The election of that member, Luis Marino, a Peruvian immigrant who ran as a Democrat, came in the first local election since a federal judge ordered Port Chester to adopt a new voting system to give Latinos a better shot at electing one of their own to the six-member board.
The unusual electoral system itself made news, allowing voters to use six votes however they chose — including casting all six for one candidate. One Republican who won, Joseph D. Kenner, was the first black elected to the board.
“I think the results are clear — that the new system worked,” Mayor Dennis G. Pilla, a Democrat, said Wednesday morning. “This is a fantastic victory for Port Chester.”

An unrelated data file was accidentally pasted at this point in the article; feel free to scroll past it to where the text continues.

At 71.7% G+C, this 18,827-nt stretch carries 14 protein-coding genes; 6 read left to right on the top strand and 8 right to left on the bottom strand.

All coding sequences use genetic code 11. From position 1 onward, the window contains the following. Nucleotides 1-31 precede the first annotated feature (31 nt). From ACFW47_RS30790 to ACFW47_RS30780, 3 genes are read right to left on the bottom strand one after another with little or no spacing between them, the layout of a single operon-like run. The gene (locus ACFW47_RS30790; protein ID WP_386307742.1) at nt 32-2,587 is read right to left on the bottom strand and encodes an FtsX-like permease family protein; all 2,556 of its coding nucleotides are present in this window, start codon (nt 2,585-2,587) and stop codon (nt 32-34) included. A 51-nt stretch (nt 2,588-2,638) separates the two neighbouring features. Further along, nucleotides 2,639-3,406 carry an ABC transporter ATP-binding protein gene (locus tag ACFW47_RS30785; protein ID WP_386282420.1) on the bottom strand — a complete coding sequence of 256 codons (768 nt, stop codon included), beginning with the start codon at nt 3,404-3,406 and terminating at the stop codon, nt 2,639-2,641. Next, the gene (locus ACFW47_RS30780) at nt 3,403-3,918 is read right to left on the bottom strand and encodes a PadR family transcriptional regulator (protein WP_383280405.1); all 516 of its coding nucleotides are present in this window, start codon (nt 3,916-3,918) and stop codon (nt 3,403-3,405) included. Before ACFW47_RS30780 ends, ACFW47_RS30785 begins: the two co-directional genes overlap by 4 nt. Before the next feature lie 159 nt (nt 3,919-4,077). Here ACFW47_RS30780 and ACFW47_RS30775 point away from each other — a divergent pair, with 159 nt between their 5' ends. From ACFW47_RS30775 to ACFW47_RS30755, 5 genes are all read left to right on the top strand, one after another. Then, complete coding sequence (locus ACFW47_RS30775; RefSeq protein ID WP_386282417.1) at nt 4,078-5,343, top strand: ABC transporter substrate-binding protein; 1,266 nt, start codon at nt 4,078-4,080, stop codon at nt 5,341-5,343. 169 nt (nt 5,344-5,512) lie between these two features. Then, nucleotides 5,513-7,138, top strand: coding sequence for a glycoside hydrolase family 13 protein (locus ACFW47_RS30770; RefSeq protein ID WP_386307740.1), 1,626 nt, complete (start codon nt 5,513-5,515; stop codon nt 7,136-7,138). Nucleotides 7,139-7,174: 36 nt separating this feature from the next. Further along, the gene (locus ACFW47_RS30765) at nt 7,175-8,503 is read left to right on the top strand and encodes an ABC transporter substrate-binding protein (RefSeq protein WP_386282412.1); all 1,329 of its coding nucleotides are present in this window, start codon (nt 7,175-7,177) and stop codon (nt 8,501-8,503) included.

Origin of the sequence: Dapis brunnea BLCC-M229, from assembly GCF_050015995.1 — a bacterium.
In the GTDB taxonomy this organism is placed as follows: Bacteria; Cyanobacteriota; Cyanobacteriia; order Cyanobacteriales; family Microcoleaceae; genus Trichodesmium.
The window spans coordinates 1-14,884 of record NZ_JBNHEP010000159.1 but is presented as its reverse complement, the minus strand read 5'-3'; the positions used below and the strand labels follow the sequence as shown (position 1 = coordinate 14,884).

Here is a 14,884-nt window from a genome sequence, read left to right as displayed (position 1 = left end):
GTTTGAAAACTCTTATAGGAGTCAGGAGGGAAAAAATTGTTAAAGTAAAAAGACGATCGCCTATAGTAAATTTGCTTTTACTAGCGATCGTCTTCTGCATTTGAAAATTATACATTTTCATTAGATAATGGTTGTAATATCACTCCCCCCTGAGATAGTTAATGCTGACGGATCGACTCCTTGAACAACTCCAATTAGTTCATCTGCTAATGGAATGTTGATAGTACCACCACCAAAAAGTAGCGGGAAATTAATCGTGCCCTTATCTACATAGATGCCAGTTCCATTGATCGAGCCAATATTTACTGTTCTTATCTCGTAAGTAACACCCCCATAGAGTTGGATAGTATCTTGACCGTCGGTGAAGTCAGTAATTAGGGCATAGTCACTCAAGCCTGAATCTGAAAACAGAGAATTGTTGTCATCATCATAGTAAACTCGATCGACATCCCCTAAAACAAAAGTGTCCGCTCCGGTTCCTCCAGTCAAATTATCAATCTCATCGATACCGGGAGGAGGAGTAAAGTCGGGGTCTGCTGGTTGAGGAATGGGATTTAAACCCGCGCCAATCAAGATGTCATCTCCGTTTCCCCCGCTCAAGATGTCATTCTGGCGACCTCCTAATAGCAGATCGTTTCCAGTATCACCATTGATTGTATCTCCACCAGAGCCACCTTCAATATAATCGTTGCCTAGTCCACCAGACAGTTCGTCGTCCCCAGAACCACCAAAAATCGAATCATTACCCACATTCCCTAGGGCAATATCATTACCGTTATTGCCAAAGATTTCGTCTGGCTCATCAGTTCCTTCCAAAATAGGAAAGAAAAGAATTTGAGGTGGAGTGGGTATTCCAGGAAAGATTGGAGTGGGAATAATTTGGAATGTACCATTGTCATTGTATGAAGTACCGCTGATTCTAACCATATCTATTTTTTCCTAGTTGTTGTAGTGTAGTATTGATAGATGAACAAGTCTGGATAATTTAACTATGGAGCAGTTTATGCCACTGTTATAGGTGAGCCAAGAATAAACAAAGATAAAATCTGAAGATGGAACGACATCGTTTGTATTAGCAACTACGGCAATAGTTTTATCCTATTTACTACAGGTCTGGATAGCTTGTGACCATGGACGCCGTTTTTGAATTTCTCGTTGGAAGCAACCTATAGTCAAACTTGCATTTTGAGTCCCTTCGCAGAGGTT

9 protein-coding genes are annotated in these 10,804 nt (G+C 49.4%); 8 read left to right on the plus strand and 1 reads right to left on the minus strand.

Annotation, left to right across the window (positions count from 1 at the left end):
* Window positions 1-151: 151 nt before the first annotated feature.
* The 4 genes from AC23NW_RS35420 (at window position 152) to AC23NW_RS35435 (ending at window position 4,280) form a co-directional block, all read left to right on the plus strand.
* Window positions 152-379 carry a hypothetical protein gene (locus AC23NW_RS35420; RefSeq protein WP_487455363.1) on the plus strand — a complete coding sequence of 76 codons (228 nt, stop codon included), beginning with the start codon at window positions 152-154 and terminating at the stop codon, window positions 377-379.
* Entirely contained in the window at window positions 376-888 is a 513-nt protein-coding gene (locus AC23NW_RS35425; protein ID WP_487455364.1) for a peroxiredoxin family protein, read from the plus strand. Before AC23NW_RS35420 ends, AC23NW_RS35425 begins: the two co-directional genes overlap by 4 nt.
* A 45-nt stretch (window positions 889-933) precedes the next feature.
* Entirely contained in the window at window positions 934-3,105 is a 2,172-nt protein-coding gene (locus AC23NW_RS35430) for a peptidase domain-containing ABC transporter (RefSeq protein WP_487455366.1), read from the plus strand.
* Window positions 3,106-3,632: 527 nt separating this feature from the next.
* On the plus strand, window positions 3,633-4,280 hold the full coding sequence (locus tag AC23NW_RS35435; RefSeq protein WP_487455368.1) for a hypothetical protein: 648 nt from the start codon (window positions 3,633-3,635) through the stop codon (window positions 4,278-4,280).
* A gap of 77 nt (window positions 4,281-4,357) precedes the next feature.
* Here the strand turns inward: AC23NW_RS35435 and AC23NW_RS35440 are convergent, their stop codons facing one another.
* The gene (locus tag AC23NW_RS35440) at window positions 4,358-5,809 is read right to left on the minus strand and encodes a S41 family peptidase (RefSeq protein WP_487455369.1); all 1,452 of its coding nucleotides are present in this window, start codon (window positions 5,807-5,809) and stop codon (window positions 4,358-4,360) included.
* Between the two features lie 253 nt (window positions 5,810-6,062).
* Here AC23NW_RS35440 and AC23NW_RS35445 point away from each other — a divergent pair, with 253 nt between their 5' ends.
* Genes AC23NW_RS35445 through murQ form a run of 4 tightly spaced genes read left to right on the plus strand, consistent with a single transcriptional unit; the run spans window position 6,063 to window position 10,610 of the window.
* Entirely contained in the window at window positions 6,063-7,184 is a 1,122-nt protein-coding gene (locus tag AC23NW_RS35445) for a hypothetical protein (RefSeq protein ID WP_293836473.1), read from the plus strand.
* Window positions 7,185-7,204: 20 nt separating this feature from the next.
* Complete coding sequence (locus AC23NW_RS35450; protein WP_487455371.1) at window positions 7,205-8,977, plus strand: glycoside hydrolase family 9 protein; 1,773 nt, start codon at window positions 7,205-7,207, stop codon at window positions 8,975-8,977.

According to the most recent census data, from 2006 to 2008, Latinos make up 49 percent of the village’s roughly 28,000 people, though many are noncitizens; about 39 percent are non-Hispanic whites and 7 percent are black. Still, in past elections, the preferred candidates for the village board among Latino voters were usually defeated.